‘Design4Circularity’ Launches for Plastic Personal Care Packaging
In a first and unique collaboration for the personal care industry, Clariant, Siegwerk, Borealis, and Beiersdorf are combining expertise to tackle the challenge of creating recyclable consumer packaging with a target of 100% recovery of plastic packaging waste. Named “Design4Circularity”, the pioneering initiative is yielding innovations and insights for the different design aspects to encourage others to join the design for circularity principles.
The goal of the cross-industry collaboration is to create a new circular packaging standard that supports reduced plastic waste, less use of new/virgin plastic material, and reduced climate impact.
Richard Haldimann, Clariant’s chief technology and sustainability officer, says “This collaboration was possible because all participants are dedicated to circular economy, with company-wide programs and holistic understanding of the systems involved. Achieving circularity needs a complete shift in designing product packaging and packaging raw materials, considering sortation, recycling, and packaging end-of-life.”
Stefan Haep, Siegwerk’s technology head brand owner collaboration, adds “Our initiative is a frontrunner in uniquely assessing circularity in every design parameter, from additives to bottle material to inks, mapping industry competencies, potential gaps, and feasibility proof points to open up viable, ultimately circular solutions.”
In addition to creating a loop of high-value applications, the iniative should also allow for the high-quality visuals and distinctive shapes consumers associate with cosmetics packaging and brands.
The program is based on using a colorless polyolefin bottle with 100% post-consumer recycle (PCR) content, full-body shrink-sleeve labels using a printed, de-inkable sleeve. All materials are technically fully recyclable with the potential to be recovered and used for the same high-value application.
Image courtesy of Clariant
“We follow an ambitious Sustainability Agenda including the vision of fully circular resources,” explains Beiersdorf packaging expert Stefan Rüster. “The Design4Circularity packaging solution is ground-breaking for future cosmetics applications. Through the hard work and innovation power of all collaboration partners involved, we have managed to combine the high design requirements of a cosmetic packaging with full circularity. We are very proud of this success and hope that this motivates our industry peers to follow.”
Peter Voortmans, Borealis, global commercial director consumer product, adds “Transforming to a circular economy is a team effort. Only together with like-minded partners can we shape an ‘ever mindful’ tomorrow. It starts with packaging design in combination with the right sorting and recycling infrastructure, and through collaboration we reinvent essentials for sustainable living.”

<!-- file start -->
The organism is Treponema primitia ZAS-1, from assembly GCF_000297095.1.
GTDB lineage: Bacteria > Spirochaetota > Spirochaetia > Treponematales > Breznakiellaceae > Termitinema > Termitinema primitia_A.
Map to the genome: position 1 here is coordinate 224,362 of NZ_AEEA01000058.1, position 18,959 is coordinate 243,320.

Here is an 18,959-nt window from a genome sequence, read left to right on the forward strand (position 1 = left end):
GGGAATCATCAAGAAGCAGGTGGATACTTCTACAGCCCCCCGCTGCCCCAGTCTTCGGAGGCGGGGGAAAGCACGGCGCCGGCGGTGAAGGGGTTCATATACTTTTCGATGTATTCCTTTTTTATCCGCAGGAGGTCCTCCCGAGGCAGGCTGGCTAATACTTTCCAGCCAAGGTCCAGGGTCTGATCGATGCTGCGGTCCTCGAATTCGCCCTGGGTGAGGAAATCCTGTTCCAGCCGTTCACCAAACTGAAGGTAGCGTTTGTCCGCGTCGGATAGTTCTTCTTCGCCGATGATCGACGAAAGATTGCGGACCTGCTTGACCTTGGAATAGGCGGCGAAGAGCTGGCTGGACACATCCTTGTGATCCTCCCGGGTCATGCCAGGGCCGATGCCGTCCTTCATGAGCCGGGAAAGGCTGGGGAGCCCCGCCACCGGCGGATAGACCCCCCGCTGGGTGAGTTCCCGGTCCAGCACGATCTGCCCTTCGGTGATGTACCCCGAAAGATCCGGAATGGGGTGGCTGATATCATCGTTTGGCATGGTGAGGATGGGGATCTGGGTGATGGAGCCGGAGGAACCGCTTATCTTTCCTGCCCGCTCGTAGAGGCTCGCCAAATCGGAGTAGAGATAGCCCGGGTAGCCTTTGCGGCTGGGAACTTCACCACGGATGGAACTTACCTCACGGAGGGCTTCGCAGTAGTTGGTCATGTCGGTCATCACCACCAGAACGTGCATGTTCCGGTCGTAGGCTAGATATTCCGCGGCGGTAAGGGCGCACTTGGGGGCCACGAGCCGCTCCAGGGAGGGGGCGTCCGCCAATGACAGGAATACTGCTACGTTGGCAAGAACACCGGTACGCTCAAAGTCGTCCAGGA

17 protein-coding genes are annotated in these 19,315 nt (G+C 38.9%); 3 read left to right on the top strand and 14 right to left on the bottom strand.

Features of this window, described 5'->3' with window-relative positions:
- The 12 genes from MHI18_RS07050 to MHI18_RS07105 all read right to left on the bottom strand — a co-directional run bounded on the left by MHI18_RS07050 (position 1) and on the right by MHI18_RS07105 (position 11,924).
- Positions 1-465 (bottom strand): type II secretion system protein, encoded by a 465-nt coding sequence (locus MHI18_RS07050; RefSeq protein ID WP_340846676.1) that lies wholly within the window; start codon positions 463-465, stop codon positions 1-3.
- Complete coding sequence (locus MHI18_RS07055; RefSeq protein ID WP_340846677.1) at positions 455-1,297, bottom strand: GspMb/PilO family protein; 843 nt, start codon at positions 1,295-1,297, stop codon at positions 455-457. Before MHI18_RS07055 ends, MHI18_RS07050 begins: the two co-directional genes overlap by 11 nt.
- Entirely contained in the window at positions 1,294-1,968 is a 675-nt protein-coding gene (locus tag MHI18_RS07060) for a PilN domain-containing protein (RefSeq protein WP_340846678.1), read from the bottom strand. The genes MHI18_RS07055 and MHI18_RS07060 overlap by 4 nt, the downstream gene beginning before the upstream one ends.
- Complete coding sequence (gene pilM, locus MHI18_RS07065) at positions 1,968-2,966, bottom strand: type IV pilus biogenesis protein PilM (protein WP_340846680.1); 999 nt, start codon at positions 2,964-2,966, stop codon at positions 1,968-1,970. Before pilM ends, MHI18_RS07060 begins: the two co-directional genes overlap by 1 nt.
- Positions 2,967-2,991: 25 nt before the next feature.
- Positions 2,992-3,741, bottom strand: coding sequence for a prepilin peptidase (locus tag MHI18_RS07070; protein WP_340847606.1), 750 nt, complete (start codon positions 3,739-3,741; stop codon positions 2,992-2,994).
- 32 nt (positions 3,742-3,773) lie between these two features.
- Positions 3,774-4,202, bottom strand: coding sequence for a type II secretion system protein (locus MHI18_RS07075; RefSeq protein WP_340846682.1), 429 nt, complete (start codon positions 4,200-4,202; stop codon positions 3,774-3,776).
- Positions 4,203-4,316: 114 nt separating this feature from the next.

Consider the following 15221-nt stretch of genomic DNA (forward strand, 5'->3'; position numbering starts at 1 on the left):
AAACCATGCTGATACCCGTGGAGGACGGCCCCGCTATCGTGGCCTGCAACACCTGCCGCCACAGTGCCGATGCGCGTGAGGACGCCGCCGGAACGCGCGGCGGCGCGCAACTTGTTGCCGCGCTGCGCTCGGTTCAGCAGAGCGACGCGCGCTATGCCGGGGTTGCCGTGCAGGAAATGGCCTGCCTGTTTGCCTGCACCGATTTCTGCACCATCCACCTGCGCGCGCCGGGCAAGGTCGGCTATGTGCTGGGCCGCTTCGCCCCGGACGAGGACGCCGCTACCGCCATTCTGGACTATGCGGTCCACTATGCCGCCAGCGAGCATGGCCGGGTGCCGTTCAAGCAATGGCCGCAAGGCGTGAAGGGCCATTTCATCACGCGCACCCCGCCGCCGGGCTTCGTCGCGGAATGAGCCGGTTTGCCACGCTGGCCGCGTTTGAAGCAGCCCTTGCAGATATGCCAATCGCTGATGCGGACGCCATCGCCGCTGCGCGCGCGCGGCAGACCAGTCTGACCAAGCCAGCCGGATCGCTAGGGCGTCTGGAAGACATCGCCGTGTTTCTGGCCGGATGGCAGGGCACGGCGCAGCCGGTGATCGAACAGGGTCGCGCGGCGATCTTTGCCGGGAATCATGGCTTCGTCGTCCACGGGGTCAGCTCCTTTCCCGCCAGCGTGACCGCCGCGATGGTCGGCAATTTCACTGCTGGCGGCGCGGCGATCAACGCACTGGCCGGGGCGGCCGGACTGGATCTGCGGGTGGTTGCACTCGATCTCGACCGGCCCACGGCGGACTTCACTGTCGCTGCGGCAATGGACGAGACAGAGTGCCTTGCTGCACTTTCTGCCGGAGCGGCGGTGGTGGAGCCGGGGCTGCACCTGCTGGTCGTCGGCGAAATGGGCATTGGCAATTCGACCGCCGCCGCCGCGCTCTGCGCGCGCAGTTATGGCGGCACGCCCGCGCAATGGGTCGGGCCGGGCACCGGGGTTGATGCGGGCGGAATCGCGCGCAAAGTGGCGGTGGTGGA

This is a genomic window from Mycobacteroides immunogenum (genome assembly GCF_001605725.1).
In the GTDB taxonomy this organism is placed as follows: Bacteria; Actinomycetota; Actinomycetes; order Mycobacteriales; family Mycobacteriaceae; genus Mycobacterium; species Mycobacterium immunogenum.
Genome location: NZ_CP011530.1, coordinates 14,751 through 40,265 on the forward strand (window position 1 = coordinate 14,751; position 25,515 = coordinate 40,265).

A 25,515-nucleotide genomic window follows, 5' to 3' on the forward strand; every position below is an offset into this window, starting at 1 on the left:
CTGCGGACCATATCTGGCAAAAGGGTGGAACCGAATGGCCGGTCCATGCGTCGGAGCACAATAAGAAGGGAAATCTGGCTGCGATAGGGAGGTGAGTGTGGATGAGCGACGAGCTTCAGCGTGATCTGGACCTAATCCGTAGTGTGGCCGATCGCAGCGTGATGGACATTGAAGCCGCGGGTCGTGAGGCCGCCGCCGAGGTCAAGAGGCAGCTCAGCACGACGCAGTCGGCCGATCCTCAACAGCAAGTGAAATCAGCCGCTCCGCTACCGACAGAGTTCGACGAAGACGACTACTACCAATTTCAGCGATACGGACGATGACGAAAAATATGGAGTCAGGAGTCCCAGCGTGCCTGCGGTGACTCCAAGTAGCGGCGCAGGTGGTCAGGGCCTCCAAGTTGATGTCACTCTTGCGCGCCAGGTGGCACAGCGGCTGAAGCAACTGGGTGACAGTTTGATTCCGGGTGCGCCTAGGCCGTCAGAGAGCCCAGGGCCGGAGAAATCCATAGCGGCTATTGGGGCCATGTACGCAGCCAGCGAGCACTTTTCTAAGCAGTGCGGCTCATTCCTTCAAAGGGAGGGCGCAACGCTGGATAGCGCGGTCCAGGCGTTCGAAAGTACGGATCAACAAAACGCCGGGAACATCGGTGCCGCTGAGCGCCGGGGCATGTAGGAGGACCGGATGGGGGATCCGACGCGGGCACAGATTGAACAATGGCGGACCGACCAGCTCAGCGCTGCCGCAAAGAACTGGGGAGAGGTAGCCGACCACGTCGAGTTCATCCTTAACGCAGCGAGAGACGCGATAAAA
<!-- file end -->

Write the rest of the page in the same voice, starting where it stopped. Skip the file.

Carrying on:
Designed to be recycled again and again.
To give packaging waste a second life, the packaging material needs to retain high-value through multiple lifecycles. Borealis brought its expertise in advanced, transformational mechanical recycling technology by offering high quality PCR based on proprietary Borcycle M technology.
Additionally, Clariant brought expertise in design for recycling additive solutions to ensure targeted additives protect PCR quality and protect against polymer chain breakdown at each recycling step. This delivered a suitable, high-value PCR material to repeatedly hit the high-end criteria of personal care-related consumer packaging. The circular solution additionally focuses on a colorless bottle option to increase PCR quality after recycling.
For the sleeve labels, Siegwerk was able to provide ink systems, which in collaboration with Beiersdorf and a sleeve manufacturer, allowed printing of the sleeve to realize a full body, colored and appealing cosmetic sleeve. Additionally, the new ink composition was designed to allow de-inking of the sleeve within a recycling process to increase the circularity of the packaging. The bottle/shrink sleeve combination is intended for removal at a materials recovery facility.
First sorting trials in existing recycling infrastructure proved the successful sortation of the full body sleeved high-density polyethylene (HDPE) bottle in achieving a high recovery of the bottle material. Additionally, the project team conducted trials with full body sleeved, transparent PET bottles and achieved similar results.
Further advancements in sorting technology are needed to achieve the final goal of circular economy to give colorless bottles a second life back in colorless applications that retaining superior value. Technologies such as digital watermarking or artificial intelligence could help such sustainability goals to be reached.